Last week Los Angeles City Council has dumped Columbus day in favour of Indigenous Peoples Day, which will now take over the date on the Los Angeles calendar.
The change comes just in time for 2017 as Columbus Day is usually observed on the second Monday of October each year, with the actual anniversary on October 12th. The day has been celebrated by many countries throughout North, Central & South America but this is changing as more education about Columbus continues to become known.
Columbus Day celebrates the arrival of Columbus to America and like Australia; Indigenous people say that this date marks the beginning of an ongoing genocide. Columbus was directly involved in the kidnapping of Indigenous people for the slave trade, so any claim that he wasn’t involved in oppression would be incorrect.
The biggest opposition to the recent changes came from Italian-Americans who feel pride that a fellow countryman from Italy was responsible for being the first European to arrive in the continent, even though this may not be true. This has strong similarities with Australia as the main opposition to changing Australia day comes from British-Australians.
Now you might be thinking to yourself, why we are comparing Australia Day to Columbus Day. You may think that Columbus is to the Americas as James Cook is to Australia. There is a big difference as Columbus’ journey was more than just exploration, it was the beginning of colonization and settlement. On his first of 4 voyages, Columbus left 29 Europeans to create the very first European settlement in La Navidad, Haiti. During this voyage, Columbus kidnapped Indigenous people and took them back to Europe as slaves. So we are not comparing Columbus to Cook who first sighted Australia on April 20 1770. We are comparing Columbus to Arthur Phillip, who started the settlement of Australia on January 26th 1788.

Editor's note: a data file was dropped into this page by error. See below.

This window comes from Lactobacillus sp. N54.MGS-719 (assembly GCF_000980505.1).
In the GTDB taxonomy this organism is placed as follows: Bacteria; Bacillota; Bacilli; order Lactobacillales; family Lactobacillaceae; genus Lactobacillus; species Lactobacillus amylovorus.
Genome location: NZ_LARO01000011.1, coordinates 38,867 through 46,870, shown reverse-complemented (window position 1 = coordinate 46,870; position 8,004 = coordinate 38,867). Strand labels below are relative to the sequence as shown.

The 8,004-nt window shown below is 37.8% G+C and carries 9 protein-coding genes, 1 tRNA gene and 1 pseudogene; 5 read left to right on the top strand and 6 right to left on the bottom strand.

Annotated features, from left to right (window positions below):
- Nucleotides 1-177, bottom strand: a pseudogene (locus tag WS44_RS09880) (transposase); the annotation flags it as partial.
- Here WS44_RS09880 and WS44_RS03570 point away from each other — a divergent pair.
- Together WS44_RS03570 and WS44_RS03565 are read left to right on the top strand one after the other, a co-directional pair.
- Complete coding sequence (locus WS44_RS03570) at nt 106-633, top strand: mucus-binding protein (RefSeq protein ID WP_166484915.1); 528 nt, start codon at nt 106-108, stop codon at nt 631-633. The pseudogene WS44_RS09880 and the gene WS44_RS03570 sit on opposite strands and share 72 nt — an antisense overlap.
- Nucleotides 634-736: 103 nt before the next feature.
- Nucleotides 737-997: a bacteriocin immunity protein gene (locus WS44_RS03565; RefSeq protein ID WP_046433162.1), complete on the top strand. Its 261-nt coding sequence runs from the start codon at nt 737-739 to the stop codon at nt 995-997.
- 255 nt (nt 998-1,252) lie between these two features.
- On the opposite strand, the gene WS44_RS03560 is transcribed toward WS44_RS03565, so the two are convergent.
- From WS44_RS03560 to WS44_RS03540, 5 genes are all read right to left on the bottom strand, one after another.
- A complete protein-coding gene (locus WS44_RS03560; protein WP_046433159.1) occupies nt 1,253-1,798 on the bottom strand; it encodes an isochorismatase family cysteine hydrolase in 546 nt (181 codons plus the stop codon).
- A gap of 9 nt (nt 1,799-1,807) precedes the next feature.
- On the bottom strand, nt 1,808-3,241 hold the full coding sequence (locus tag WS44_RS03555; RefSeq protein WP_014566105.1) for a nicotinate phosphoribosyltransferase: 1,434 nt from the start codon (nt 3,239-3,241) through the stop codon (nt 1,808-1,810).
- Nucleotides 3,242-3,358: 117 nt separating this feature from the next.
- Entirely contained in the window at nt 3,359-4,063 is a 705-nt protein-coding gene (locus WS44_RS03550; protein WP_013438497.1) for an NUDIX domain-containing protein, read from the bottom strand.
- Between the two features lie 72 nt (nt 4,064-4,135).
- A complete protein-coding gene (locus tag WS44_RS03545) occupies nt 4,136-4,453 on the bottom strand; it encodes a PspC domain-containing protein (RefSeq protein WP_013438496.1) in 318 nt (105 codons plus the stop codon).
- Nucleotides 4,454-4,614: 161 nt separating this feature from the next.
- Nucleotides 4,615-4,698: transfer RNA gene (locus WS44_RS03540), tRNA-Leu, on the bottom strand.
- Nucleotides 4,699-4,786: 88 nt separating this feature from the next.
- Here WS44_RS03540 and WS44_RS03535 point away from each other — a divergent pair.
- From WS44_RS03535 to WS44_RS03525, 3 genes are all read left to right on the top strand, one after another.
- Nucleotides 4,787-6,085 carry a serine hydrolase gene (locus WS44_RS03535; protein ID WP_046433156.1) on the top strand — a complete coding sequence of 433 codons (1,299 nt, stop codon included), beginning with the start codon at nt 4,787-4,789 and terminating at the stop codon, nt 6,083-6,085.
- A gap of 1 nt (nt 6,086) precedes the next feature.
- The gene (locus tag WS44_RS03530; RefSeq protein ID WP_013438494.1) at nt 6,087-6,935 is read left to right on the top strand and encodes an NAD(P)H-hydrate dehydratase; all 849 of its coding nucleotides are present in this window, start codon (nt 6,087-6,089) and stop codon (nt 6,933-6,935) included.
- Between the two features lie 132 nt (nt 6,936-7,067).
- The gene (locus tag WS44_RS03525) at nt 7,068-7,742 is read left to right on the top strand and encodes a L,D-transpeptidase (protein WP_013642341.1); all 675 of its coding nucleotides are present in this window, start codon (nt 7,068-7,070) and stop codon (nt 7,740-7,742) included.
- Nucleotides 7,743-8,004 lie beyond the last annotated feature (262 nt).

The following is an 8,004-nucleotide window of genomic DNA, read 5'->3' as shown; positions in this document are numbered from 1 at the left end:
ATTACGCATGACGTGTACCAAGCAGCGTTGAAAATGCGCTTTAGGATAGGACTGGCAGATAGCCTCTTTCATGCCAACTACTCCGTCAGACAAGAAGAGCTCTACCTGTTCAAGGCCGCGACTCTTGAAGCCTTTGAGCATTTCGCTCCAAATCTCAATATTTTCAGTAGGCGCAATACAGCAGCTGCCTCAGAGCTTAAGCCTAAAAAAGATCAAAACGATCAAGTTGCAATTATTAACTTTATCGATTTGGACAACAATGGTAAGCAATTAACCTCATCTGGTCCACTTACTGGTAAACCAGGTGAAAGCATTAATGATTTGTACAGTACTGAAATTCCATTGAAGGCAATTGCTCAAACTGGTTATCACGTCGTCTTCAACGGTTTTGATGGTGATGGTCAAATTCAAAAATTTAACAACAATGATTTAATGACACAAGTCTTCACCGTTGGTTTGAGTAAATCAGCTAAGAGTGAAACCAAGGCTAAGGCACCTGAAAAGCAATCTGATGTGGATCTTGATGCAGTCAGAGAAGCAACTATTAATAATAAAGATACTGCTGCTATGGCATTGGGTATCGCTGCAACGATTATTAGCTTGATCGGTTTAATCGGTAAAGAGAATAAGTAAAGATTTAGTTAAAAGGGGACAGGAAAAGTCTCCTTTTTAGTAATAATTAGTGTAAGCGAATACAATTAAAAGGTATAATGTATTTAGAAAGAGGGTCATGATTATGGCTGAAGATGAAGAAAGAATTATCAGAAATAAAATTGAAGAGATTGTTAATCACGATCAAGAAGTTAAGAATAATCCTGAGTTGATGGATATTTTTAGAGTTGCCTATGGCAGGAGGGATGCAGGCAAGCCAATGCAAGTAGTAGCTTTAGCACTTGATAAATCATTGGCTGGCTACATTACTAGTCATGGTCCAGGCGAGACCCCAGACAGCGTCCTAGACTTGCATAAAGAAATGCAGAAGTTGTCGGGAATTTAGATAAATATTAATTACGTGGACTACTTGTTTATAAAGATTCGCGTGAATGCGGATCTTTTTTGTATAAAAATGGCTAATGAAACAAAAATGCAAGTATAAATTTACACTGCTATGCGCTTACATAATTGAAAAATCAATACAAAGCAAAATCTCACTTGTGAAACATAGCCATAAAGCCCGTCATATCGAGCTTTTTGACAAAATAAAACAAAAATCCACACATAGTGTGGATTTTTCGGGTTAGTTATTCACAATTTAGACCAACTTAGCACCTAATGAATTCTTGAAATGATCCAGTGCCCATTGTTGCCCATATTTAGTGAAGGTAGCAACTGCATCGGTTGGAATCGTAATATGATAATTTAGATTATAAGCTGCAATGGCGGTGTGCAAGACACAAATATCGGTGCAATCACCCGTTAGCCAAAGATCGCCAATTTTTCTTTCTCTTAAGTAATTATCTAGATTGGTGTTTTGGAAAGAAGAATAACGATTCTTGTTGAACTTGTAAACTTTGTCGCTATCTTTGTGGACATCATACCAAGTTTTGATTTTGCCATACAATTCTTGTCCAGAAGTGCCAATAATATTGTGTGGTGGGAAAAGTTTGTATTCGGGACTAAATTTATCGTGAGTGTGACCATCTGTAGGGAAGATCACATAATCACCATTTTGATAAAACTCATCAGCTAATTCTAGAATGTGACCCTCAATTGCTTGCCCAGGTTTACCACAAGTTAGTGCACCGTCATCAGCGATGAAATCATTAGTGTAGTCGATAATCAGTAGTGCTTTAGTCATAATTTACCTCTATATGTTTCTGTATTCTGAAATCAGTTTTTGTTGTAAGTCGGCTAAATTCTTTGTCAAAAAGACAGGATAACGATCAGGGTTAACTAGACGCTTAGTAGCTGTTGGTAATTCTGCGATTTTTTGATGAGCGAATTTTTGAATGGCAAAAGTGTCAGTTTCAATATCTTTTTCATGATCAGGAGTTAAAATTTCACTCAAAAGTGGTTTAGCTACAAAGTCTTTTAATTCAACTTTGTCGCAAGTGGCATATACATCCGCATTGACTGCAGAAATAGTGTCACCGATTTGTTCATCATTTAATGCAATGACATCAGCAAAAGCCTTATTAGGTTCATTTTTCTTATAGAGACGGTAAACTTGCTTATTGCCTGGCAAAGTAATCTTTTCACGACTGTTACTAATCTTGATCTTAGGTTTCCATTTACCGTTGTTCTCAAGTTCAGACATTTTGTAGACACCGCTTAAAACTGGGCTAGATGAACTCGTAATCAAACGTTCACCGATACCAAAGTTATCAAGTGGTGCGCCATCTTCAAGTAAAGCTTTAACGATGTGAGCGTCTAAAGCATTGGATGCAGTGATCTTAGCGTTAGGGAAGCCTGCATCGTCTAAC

In the America’s, Columbus Day has been slowly dying for many years. The L.A council joins a long list of other cities around the U.S who now call the day, “Indigenous peoples day”, which is not a day of celebration but a day of respect that highlights the impact the arrival of Europeans had on Indigenous people. Once again this has direct parallels with Australia day. Aboriginal people have long been calling January 26TH a national day of mourning. Argentina once celebrated Columbus Day as their national day, but since 2010, the day has been renamed as a day of diversity and is no longer considered a National day.
So how long do we have to wait for changes like this to happen in Australia? January 26th may have special meaning for those of British heritage, but it is unrealistic to expect people without British heritage to feel a sense of pride in the day. Of course, when it comes to us as Aboriginal people, the day is seen as a day of mourning and this is not going to change. Australia Day on January 26th has a limited future. There are even many Australians of British heritage who refuse to celebrate because they understand how disrespectful it is to our people.
Changing Australia day to a national day of mourning or Indigenous people day here in Australia is something that has to happen. Those who really feel the need to continue celebrating the arrival of the first fleet can do so. But just like religion, try to keep it to yourselves.
If you’re passionate about changing the date of Australia day, help kick-start the conversation by sharing this article. The more people who are talking about it, the more chance we have of getting the date changed faster.
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